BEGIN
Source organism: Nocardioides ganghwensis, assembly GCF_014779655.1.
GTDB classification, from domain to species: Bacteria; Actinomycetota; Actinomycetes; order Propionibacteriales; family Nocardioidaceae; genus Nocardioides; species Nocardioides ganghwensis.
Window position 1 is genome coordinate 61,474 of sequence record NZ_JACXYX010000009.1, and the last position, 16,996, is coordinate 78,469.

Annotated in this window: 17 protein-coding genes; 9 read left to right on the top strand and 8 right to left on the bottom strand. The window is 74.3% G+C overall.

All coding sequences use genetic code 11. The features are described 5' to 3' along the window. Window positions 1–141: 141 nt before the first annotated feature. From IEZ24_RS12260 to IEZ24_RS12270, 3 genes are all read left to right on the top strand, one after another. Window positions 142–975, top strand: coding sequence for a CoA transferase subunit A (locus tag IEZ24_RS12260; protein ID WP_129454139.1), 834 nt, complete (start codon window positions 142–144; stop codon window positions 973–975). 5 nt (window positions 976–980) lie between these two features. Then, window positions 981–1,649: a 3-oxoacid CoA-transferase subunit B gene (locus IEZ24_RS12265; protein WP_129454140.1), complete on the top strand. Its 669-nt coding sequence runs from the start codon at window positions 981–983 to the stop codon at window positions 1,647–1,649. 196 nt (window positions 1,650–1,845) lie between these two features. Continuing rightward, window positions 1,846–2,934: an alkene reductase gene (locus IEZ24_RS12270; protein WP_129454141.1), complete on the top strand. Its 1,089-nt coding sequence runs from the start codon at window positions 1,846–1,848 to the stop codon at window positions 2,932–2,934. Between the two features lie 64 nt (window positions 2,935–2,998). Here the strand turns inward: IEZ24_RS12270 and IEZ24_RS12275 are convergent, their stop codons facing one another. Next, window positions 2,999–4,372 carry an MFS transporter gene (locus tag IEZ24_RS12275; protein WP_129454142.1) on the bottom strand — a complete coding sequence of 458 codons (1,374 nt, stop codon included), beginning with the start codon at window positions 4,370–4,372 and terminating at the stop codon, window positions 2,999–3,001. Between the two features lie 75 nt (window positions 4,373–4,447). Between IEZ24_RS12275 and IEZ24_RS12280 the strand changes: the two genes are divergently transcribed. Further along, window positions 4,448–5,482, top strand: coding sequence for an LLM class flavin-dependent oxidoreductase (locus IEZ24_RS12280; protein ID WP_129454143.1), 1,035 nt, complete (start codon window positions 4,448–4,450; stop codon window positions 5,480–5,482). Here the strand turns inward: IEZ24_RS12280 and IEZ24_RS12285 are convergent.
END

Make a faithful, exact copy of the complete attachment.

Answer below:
Source organism: Nocardioides ganghwensis, assembly GCF_014779655.1.
GTDB classification, from domain to species: Bacteria; Actinomycetota; Actinomycetes; order Propionibacteriales; family Nocardioidaceae; genus Nocardioides; species Nocardioides ganghwensis.
Window position 1 is genome coordinate 61,474 of sequence record NZ_JACXYX010000009.1, and the last position, 16,996, is coordinate 78,469.

Annotated in this window: 17 protein-coding genes; 9 read left to right on the top strand and 8 right to left on the bottom strand. The window is 74.3% G+C overall.

All coding sequences use genetic code 11. The features are described 5' to 3' along the window. Window positions 1–141: 141 nt before the first annotated feature. From IEZ24_RS12260 to IEZ24_RS12270, 3 genes are all read left to right on the top strand, one after another. Window positions 142–975, top strand: coding sequence for a CoA transferase subunit A (locus tag IEZ24_RS12260; protein ID WP_129454139.1), 834 nt, complete (start codon window positions 142–144; stop codon window positions 973–975). 5 nt (window positions 976–980) lie between these two features. Then, window positions 981–1,649: a 3-oxoacid CoA-transferase subunit B gene (locus IEZ24_RS12265; protein WP_129454140.1), complete on the top strand. Its 669-nt coding sequence runs from the start codon at window positions 981–983 to the stop codon at window positions 1,647–1,649. 196 nt (window positions 1,650–1,845) lie between these two features. Continuing rightward, window positions 1,846–2,934: an alkene reductase gene (locus IEZ24_RS12270; protein WP_129454141.1), complete on the top strand. Its 1,089-nt coding sequence runs from the start codon at window positions 1,846–1,848 to the stop codon at window positions 2,932–2,934. Between the two features lie 64 nt (window positions 2,935–2,998). Here the strand turns inward: IEZ24_RS12270 and IEZ24_RS12275 are convergent, their stop codons facing one another. Next, window positions 2,999–4,372 carry an MFS transporter gene (locus tag IEZ24_RS12275; protein WP_129454142.1) on the bottom strand — a complete coding sequence of 458 codons (1,374 nt, stop codon included), beginning with the start codon at window positions 4,370–4,372 and terminating at the stop codon, window positions 2,999–3,001. Between the two features lie 75 nt (window positions 4,373–4,447). Between IEZ24_RS12275 and IEZ24_RS12280 the strand changes: the two genes are divergently transcribed. Further along, window positions 4,448–5,482, top strand: coding sequence for an LLM class flavin-dependent oxidoreductase (locus IEZ24_RS12280; protein ID WP_129454143.1), 1,035 nt, complete (start codon window positions 4,448–4,450; stop codon window positions 5,480–5,482). Here the strand turns inward: IEZ24_RS12280 and IEZ24_RS12285 are convergent.